“My mother used to listen to all those albums,” Foster says, “especially Sister Rosetta and the young Aretha, when her father, Rev. C.L. Franklin, put out albums and Aretha was part of the service. I grew up listenin’ to that.
“And my dad had a pretty fair collection of blues cassette tapes, and would make sure I’d have access to those. He’d actually make up a playlist of different songs for me to listen to…Howlin’ Wolf, Lightnin’ Hopkins and others.”
The most heavily recorded country bluesman of his era, Hopkins grew up in Centerville — not far in Lone Star State terms from Gause, and Ruthie actually got to meet several members of his Houston-based family at the dedication of a statue honoring him in neighboring Crockett, near the site of a juke joint where he used to play.
The songster tradition – a mix of folk songs, ballads, dance and minstrel tunes – came to her “by osmosis,” Foster says. “It’s in my DNA, for sure!”
Despite that influence, however, the seven-time winner of the Blues Foundation’s Koko Taylor Award consistently delivers music in a contemporary manner despite being rooted in the sounds of previous generations. And all of her albums reflect what’s going in her personal life and the growth she achieves along the way. Take her most recent previous CD, Joy Comes Back, as an example. It was a vehicle that celebrated her recovery following an extremely difficult romantic breakup.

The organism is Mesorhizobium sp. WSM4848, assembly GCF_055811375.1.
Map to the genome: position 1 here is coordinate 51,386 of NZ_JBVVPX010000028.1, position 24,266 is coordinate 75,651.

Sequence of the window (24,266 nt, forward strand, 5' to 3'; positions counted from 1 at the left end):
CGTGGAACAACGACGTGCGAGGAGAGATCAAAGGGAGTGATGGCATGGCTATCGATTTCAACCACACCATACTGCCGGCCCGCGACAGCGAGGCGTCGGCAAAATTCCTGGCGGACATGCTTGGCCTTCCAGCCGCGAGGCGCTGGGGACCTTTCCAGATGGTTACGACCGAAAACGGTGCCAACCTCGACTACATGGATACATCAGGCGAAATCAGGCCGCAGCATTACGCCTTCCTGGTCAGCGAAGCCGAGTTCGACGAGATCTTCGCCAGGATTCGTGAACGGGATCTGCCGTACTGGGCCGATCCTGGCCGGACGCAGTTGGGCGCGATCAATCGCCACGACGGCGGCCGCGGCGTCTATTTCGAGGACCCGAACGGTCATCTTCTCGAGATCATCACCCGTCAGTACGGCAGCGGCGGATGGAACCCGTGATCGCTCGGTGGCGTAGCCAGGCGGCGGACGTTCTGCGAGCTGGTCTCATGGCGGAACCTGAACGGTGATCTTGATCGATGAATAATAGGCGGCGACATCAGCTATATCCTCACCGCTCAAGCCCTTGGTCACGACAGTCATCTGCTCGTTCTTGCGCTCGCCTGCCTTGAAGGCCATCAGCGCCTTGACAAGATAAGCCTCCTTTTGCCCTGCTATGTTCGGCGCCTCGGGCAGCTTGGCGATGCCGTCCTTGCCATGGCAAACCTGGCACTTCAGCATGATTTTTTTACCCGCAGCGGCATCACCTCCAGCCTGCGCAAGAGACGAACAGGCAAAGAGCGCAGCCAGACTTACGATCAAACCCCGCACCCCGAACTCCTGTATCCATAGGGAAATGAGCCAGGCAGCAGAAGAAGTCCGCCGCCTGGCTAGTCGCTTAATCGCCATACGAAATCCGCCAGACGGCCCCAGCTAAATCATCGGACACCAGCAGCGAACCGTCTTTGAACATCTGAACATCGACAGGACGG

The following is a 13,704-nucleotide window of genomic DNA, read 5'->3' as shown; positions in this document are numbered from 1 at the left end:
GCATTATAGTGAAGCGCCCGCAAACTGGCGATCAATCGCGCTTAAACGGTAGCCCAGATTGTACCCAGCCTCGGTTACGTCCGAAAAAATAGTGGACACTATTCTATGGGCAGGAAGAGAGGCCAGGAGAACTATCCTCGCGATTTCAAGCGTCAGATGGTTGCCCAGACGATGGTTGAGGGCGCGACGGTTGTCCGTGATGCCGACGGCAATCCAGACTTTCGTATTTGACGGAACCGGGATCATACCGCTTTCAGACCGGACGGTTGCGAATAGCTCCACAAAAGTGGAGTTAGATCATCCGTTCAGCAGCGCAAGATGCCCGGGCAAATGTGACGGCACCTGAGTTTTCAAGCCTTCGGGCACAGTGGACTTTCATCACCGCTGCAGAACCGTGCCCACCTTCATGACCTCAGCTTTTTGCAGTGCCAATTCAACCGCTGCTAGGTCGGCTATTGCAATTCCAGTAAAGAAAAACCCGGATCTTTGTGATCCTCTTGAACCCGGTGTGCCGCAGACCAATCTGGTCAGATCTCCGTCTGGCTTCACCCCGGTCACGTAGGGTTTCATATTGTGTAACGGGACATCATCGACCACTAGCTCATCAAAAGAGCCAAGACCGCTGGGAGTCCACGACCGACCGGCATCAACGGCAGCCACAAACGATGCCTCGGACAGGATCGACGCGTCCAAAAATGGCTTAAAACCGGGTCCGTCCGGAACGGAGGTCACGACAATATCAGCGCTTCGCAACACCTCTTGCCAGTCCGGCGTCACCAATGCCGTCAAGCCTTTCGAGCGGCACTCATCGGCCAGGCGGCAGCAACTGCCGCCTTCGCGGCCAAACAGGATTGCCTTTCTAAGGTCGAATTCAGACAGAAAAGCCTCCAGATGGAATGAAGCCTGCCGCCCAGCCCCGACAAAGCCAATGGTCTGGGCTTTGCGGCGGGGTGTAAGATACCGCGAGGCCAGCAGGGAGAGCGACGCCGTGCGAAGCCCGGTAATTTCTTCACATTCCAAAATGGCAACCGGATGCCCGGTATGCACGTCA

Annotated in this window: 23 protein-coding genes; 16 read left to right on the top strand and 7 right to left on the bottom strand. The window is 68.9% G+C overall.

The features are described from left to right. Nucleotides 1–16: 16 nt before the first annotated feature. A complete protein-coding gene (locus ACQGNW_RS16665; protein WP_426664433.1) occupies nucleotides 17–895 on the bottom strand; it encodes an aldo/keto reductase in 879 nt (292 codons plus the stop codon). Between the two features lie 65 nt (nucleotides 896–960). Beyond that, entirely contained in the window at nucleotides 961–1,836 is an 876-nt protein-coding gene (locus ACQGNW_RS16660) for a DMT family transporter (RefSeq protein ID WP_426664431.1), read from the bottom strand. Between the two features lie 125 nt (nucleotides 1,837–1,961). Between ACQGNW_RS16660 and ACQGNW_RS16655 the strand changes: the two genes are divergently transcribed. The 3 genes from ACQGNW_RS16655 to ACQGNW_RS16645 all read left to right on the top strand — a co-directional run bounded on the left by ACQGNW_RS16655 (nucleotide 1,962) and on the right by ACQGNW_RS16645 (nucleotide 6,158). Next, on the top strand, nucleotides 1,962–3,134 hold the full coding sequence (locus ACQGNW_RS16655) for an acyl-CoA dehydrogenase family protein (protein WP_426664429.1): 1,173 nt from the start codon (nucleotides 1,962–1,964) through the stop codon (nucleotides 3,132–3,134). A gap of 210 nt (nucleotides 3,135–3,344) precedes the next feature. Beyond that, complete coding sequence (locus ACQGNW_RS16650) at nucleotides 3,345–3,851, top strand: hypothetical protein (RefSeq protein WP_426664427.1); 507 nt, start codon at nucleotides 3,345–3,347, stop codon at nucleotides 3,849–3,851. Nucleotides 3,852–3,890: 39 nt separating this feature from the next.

Ruthie’s first instrument was piano, not guitar, and she was taught by her great uncle, her grandmother’s brother. “He played piano in the church,” she says. “So he worked with me on playin’ the organ next to him. And then I took formal lessons when I got into fifth- or sixth-grade all the way through high school.”
She turned to guitar after discovering Phoebe Snow — the singer-songwriter-guitarist from New York with a four-octave range, whose first two albums went gold in the ‘70s – and someone who left Ruthie speechless when they finally met.
“The ‘70s were all about musical variety TV shows,” Foster remembers. “I remember seein’ her on The Midnight Special (which ran late-night on Fridays on NBC between 1972 and 1981). I said to myself: ‘Oh, my gosh! This is awesome! I want to do that!’
“Janis Ian – (best known for the monster hit ‘At Seventeen’) – was another influence. Seein’ a woman play a guitar — just by herself…without a band – really stood out. It was kinda like watchin’ Sister Rosetta Tharpe.”
In that era, Ruthie notes, it was an extremely rare event to see a woman performing on her own, adding: “I come from a world where men play guitar – even in the churches. When the groups would come by, you didn’t see very many women playin’ guitar at all where I lived.
“But things have changed. Today, I love goin’ on the blues cruise and hearin’ women just wreck the place on guitar and bass!”
After high school, Ruthie relocated to Waco to attend McClennon Community College, graduating from its commercial music program with a concentration in vocal performance. She also studied audio engineering for a couple of semesters and fronted the Joe Silva Blues Band, which was composed of fellow students, too.